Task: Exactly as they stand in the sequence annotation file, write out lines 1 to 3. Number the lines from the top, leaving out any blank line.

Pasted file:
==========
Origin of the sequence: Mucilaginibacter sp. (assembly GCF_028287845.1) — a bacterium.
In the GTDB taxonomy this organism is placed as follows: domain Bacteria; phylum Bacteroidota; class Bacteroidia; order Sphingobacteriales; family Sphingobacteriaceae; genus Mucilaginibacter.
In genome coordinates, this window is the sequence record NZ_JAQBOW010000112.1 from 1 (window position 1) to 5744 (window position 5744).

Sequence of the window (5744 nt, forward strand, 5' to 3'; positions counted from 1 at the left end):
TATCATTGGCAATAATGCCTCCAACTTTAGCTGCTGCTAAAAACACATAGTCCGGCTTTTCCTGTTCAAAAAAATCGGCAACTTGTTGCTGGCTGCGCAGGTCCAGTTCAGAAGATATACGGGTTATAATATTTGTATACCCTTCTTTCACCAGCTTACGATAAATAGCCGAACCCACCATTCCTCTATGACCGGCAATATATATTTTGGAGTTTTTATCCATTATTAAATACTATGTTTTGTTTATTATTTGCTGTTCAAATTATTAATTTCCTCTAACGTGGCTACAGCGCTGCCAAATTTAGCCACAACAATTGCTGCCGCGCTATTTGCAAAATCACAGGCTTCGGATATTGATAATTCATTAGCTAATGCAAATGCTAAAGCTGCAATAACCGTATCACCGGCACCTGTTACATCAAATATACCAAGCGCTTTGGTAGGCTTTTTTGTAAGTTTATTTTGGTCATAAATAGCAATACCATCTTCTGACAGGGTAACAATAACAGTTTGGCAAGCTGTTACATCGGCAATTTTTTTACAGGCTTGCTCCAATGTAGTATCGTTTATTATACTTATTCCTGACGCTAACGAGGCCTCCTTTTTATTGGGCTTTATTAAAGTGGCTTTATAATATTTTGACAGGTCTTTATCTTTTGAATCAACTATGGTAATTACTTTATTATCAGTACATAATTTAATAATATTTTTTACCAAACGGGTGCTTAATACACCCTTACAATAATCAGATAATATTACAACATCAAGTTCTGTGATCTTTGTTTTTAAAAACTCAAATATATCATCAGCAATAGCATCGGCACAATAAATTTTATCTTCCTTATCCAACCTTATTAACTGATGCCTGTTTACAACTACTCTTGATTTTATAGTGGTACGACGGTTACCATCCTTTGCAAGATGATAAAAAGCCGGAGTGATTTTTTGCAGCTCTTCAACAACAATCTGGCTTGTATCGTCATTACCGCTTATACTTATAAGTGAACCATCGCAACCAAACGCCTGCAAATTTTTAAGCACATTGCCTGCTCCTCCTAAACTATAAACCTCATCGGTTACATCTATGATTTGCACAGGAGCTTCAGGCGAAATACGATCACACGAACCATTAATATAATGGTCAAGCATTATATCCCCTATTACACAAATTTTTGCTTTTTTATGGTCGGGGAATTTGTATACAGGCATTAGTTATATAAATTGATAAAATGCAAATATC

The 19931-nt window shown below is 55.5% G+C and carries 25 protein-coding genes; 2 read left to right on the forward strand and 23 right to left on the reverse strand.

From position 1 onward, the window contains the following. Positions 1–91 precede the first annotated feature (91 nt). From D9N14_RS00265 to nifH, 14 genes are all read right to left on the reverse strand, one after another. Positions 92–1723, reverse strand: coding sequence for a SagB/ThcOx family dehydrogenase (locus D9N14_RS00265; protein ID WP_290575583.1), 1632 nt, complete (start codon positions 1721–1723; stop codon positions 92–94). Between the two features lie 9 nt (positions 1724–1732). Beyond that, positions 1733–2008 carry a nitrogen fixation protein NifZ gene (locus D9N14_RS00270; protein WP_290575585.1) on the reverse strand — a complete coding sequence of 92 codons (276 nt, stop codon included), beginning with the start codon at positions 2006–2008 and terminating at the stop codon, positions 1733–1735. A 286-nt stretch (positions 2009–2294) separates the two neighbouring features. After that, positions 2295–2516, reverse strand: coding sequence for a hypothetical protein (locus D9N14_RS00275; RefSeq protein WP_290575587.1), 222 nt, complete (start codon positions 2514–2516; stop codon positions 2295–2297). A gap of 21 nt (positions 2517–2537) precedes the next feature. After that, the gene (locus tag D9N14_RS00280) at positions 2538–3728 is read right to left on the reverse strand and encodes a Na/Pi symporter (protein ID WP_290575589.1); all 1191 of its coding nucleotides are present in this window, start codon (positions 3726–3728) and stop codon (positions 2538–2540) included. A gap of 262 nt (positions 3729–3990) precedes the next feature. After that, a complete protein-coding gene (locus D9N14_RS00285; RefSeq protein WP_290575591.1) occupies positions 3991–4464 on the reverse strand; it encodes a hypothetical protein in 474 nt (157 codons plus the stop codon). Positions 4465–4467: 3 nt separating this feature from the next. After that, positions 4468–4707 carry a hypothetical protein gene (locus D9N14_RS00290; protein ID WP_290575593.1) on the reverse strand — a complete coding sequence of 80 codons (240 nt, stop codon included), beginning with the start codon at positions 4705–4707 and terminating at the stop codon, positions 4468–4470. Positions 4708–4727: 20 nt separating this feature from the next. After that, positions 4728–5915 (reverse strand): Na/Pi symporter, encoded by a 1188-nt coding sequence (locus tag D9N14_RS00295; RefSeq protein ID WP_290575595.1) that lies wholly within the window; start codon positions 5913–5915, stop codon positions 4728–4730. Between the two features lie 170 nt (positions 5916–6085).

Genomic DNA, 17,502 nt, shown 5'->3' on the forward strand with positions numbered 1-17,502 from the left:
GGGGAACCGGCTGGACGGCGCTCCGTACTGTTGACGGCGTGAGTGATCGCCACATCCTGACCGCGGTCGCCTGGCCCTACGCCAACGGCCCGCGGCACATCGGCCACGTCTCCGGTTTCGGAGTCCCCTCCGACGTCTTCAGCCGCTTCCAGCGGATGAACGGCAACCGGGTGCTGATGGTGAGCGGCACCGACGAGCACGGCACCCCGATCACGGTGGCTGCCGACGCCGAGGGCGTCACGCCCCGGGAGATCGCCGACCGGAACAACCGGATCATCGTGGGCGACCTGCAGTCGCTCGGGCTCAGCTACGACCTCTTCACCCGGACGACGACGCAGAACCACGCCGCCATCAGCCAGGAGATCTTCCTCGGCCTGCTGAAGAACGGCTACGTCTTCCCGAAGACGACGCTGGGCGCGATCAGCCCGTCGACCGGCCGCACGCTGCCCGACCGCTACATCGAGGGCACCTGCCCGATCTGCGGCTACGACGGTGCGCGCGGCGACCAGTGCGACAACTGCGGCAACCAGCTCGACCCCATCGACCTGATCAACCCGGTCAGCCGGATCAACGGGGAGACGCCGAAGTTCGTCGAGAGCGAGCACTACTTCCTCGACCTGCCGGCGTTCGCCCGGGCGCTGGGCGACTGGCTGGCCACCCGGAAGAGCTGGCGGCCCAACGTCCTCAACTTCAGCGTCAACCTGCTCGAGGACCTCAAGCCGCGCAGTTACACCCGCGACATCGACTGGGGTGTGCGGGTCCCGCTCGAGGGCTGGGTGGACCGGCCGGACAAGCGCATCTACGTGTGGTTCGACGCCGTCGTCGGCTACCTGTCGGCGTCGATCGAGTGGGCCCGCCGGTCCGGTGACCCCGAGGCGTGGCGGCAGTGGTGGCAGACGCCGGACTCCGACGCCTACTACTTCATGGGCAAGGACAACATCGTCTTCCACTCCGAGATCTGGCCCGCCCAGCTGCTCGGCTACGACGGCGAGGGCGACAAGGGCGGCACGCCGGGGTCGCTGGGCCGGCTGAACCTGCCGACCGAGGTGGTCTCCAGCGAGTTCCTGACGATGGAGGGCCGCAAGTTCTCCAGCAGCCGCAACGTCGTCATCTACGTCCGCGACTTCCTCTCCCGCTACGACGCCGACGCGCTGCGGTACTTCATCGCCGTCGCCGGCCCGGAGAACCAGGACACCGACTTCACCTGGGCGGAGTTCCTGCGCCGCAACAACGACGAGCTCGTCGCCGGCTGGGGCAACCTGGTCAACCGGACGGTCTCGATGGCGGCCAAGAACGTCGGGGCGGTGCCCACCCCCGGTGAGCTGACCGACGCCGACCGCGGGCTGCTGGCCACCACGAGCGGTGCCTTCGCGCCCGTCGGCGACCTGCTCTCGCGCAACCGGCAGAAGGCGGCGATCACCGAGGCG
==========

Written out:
Origin of the sequence: Mucilaginibacter sp. (assembly GCF_028287845.1) — a bacterium.
In the GTDB taxonomy this organism is placed as follows: domain Bacteria; phylum Bacteroidota; class Bacteroidia; order Sphingobacteriales; family Sphingobacteriaceae; genus Mucilaginibacter.
In genome coordinates, this window is the sequence record NZ_JAQBOW010000112.1 from 1 (window position 1) to 5744 (window position 5744).